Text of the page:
The deadly resolution of the prolonged street protests in downtown Bangkok by the “red shirts” in late May caught worldwide media attention. Its immediate relevance for this year’s cohort of student travelers was that the annual study trip faced the likely prospect of cancellation because of security concerns. But information from various sources based in Chiang Mai assured us that the troubles were parochially confined to the capital city of Bangkok, situated some 700 kms to the south.
And so the trip proceeded safely as planned albeit with some minor hiccups along the way. Some of the many learning/talking points are faithfully chronicled in this blog before you. A few entries give a glimpse of the range of human concerns being compassionately tackled by various civil society groups based in this ancient northern bustling city situated close to the borders of Burma, Laos and Cambodia. They dig below the tourist gloss of Chiang Mai to reveal some of the forces that had caused many to flock to this city in search of a better life and to escape political oppression. Others provide investigative and impressionistic forays into aspects of urban Thai culture this past eventful week, the World Cup Finals notwithstanding.
As in the years before, a trip of this nature is not conceivable in the absence of the guidance and goodwill of a number of key individuals and civil society organizations. First and foremost, my gratitude goes to Dr Chayan Vaddhanaphuti, the Director of the Regional Center for Social Science and Social Development (RCSD), Faculty of Social Sciences, Chiang Mai University, for kindly agreeing to be the host institute and for providing various suggestions on possible input sessions early on.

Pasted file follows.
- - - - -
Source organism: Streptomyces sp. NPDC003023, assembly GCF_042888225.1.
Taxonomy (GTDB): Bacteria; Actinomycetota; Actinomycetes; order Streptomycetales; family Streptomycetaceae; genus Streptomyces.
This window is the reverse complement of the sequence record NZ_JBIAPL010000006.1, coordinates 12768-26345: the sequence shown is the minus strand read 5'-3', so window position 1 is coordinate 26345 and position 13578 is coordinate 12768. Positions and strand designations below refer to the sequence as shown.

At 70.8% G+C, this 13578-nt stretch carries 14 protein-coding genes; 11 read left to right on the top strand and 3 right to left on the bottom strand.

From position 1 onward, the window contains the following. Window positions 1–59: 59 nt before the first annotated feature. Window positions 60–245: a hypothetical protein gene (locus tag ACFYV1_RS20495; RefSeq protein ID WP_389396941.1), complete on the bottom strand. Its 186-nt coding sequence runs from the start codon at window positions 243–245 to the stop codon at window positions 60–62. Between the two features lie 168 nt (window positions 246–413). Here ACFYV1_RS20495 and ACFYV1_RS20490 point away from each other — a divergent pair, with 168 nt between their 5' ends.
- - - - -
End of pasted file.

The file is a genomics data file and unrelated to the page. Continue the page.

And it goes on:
Ms Kanchana (RCSD) helped to source out our able and hardworking student guides and tackled last minute logistical challenges efficiently. Ms Amema Saeju (Mimi) was instrumental in making contacts with the community leaders of the Attaqwa Mosque whereas Ms Busarin and Mr Ton similarly paved the way for us to meet with the other civil society groups.
Our accommodation in Chiang Mai this year was truly exceptional! Ms Sunanta Thakas (Sin), the proprietor of Yourhouse Guesthouse, not only looked to everyone’s needs with great care but her extensive contacts in the business lighten considerably our organizational worries.
Last but not least, our four student guides for this year - Ms Jamjuree Janjorn, Ms Jutha Srivatananukulkit, Ms Penkwun Chumpukum and Mr Kitikhun Suja – shouldered the heavy responsibilities thrust upon them with cool grace and humour, and in this way has continued the singular tradition of student guides extraordinaire.
Of the six study trips organized thus far, this is the bumper year in terms of the number of countries represented by the student travelers – Australia, China, India, Indonesia, Malaysia, Sri Lanka and Zimbabwe. Once again, I am happy to note that, on balance, this cohort was able to rise to the challenge of negotiating a steep learning curve in an unfamiliar environment with much enthusiasm and flexibility. They were joined by veterans of previous study trips and former student guides from the Philippines, giving this particular trip a special aura in terms of networking opportunities.
For me the central lesson of this year’s study trip to Chiang Mai can be epitomized in an imagery used by Gabfai, one of the groups visited. Learning to listen intently to others, especially the marginalized in society, is akin to unfurling one’s clenched fists and letting go with what we are familiar with. Without this mindful disposition, one cannot get to the heart of the matter but remains in a state of aggressive denial. For this cohort, I hope this trip will be remembered in this manner for years to come.
In-formation at Wat U-Mong